Having written for some weeks now on the villainous archetypes found in our entertainment culture and how they both express and influence our philosophy, I now come to a personal favorite: the cliché of the corporate villain. The greedy, unscrupulous capitalist stands so well established that the introduction of a successful businessperson in our stories elicits animus just short of audible hissing. As with the black-hatted, silent film villain twirling his mustache, or the masked burglar wearing white and black stripes while holding a bag bearing a dollar sign, we know immediately upon beholding a well-dressed corporate executive that he is not to be trusted.
Much as The Princess Bride’s Vizzini abused the word “inconceivable,” far too many of our storytellers wield “capitalism” haphazardly. It does not mean what they think it means.
To explore this point further, let us first consider a few of the myriad examples of how capitalists in general and corporations in particular are portrayed on screen. No such listing would be complete or even adequate without mention of Wall Street’s Gordon Gekko, orator of the infamous “greed is good” speech. Gekko flaunted his villainy as a badge of honor. His sole and unapologetic purpose was to make money, with the secondary but no less coveted objective of making more than anyone else. He didn’t care how he did it either. If blowing out a company and laying off hundreds or thousands of workers would turn a more certain profit than keeping its doors open, he pulled the trigger without a second thought.
Lex Luthor, arch-nemesis of Superman, evolved into a corporate villain over the franchise’s many years and several iterations. Luthor began life in fiction as a mad scientist, an embodiment of fears surrounding the nuclear age and discovery run rampant. In Richard Donner’s 1978 film, Gene Hackman portrayed Luthor as a scientific genius who proudly applied his talent to crime. The decade of Ronald Reagan saw Luthor reimagined as the chief executive officer of LexCorp. He was provided with more realistic motivations, coveting the Man of Steel’s power while fostering a xenophobic fervor to protect humanity from an alien. Luthor was even elected to become president of the United States in the comics, expanding his villainy to include the corporatism later reviled by both the Tea Party and Occupy Wall Street.
Then came Star Trek’s Ferengi, a troll-like species of “Yankee traders” introduced in The Next Generation and more fully explored in Deep Space Nine. There may be no more egregious example of a “capitalist” strawman in all of entertainment history. The Ferengi were obnoxiously unreputable, cheating in their dealings with such regularity that their political leader saw the discovery of a wormhole leading to the another part of the galaxy as an incomparable opportunity to get one over on new life and new civilizations. Quark, a Ferengi bartender and regular on Deep Space Nine, proselytized exploitation and demeaned those around him who fairly traded value for value – or worse, expressed generosity.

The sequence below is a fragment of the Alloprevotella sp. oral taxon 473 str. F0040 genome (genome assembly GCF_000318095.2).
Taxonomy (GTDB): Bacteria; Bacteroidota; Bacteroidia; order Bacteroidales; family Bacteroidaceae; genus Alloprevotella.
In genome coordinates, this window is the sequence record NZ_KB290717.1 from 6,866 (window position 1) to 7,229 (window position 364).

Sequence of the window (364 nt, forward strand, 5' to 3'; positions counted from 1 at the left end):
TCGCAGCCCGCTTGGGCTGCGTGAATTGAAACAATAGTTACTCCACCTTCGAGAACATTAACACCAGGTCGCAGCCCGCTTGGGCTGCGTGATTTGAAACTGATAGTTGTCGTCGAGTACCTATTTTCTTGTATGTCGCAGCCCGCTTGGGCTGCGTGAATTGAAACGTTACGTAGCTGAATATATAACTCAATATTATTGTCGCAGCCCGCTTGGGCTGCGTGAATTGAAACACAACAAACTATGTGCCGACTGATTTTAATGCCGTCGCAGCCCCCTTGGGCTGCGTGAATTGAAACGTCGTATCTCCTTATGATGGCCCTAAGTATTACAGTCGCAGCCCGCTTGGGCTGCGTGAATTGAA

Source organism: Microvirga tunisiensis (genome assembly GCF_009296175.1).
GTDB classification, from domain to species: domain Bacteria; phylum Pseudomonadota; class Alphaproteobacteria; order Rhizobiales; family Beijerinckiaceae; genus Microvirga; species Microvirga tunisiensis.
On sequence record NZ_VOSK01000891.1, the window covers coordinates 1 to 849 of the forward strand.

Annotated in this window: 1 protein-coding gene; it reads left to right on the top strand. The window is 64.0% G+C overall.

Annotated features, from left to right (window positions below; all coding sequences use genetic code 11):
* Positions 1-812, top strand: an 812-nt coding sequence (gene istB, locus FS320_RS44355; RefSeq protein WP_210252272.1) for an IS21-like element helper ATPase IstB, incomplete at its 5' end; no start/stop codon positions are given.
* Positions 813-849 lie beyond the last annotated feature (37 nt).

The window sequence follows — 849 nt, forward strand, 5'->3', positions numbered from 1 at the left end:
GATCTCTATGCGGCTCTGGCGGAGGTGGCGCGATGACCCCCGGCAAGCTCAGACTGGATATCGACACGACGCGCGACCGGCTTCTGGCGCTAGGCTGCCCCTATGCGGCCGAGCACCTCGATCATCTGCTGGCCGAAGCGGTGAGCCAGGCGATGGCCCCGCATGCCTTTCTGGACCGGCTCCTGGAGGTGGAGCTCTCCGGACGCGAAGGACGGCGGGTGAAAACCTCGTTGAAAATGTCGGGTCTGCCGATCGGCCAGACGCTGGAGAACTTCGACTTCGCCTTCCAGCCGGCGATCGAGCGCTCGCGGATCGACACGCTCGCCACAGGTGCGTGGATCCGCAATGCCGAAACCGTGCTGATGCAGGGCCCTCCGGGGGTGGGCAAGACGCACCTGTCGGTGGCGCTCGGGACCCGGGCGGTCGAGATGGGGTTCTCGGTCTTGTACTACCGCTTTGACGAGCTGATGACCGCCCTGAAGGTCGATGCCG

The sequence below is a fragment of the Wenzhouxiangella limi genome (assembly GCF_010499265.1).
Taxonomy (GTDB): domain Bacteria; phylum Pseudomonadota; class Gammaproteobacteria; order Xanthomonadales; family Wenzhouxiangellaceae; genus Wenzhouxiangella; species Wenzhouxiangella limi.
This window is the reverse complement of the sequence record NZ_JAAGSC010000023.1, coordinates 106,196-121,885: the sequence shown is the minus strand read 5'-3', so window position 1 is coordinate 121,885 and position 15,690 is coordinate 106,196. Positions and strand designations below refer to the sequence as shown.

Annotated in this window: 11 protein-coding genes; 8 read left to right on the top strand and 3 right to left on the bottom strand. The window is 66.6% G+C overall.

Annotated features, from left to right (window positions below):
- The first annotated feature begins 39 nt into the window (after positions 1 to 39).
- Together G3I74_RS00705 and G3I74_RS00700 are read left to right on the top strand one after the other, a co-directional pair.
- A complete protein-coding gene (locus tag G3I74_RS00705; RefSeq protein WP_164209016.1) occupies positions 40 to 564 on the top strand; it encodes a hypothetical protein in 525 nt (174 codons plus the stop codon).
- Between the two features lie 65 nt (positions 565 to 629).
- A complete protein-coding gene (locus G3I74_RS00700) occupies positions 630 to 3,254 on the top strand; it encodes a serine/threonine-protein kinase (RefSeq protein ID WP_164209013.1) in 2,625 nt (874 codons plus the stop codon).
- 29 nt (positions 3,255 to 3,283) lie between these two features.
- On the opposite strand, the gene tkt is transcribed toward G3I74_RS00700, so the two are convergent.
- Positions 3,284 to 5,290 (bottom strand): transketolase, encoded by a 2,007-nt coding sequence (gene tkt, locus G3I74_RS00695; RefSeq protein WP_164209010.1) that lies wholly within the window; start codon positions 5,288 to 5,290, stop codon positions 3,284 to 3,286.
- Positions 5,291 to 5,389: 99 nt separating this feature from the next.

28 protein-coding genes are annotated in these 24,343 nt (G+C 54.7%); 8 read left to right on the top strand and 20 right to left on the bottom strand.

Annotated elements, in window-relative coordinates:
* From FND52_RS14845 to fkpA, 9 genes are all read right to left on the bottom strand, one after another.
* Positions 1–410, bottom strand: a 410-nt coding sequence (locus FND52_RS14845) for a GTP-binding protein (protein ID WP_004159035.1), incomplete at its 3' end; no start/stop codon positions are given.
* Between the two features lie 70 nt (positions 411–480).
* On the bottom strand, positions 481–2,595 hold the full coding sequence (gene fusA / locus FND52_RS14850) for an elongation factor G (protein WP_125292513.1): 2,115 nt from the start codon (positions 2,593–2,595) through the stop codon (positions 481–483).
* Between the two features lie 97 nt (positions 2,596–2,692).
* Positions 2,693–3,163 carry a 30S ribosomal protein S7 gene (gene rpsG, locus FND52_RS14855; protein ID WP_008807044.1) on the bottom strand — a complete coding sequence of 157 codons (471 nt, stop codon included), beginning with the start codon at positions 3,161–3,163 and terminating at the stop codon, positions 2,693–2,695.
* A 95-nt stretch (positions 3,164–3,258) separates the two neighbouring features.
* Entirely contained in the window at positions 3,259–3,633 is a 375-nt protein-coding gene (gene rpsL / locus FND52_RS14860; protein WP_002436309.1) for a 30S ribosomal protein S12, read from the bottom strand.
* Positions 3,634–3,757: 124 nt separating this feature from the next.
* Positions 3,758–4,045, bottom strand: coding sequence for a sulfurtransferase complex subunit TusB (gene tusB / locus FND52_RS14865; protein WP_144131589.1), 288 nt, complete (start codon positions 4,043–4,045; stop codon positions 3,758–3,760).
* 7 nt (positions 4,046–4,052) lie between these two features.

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Generic corporate villains litter our popular culture. Omni Consumer Products birthed RoboCop, only to be revealed as his ultimate nemesis. Weyland-Yutani treated its employees as expendable when their discovery of an Alien offered potential profit as a biological weapon. The interplanetary corporation in the original Total Recall ruthlessly killed anyone threatening its various monopolies, including that on breathable Martian air. And who can forget James Cameron’s Avatar, where a corporatized human government seeks to strip-mine the living planet Pandora after “killing their mother” Earth.
None of these examples accurately portrays capitalism. While economics can certainly be complex and nuanced, the definition of capitalism is simple. When individuals may freely trade goods and services among themselves, capitalism exists. Such trade does not include force or fraud. Misrepresenting the value of a trade does not qualify as a capitalist transaction. Coercion, extortion, or any application of force has no place within capitalism. The villainy of on-screen “capitalists” actually demonstrates their rejection of capitalism.
The Ferengi conduct themselves as fraudsters and cheats, misrepresenting the value of trades and outright stealing or hijacking goods. So bad is their reputation that they regard the ignorance of new customers as an asset. No true capitalist could or would succeed like this. Reputation is everything in business, and companies go to expensive lengths to control the integrity of their brand. Under capitalism, customers can choose to deal with a business or not, and no one wants to deal with an unscrupulous fraud.
The coercive and harmful actions of Weyland-Yutani or Omni Consumer Products would be rejected as wholly illegitimate under capitalism. Monopolies can only be maintained with force. Only force can present an insurmountable barrier to entry, undermining competition. And force is entirely antithetical to capitalism. Capitalism requires proper government to negate force and vigorously protects individual rights — not necessarily small government, and certainly not anarchy, but robust power set to a limited purpose. Such government would never tolerate extortion, real pollution, or any harm, whether negligent or intentional.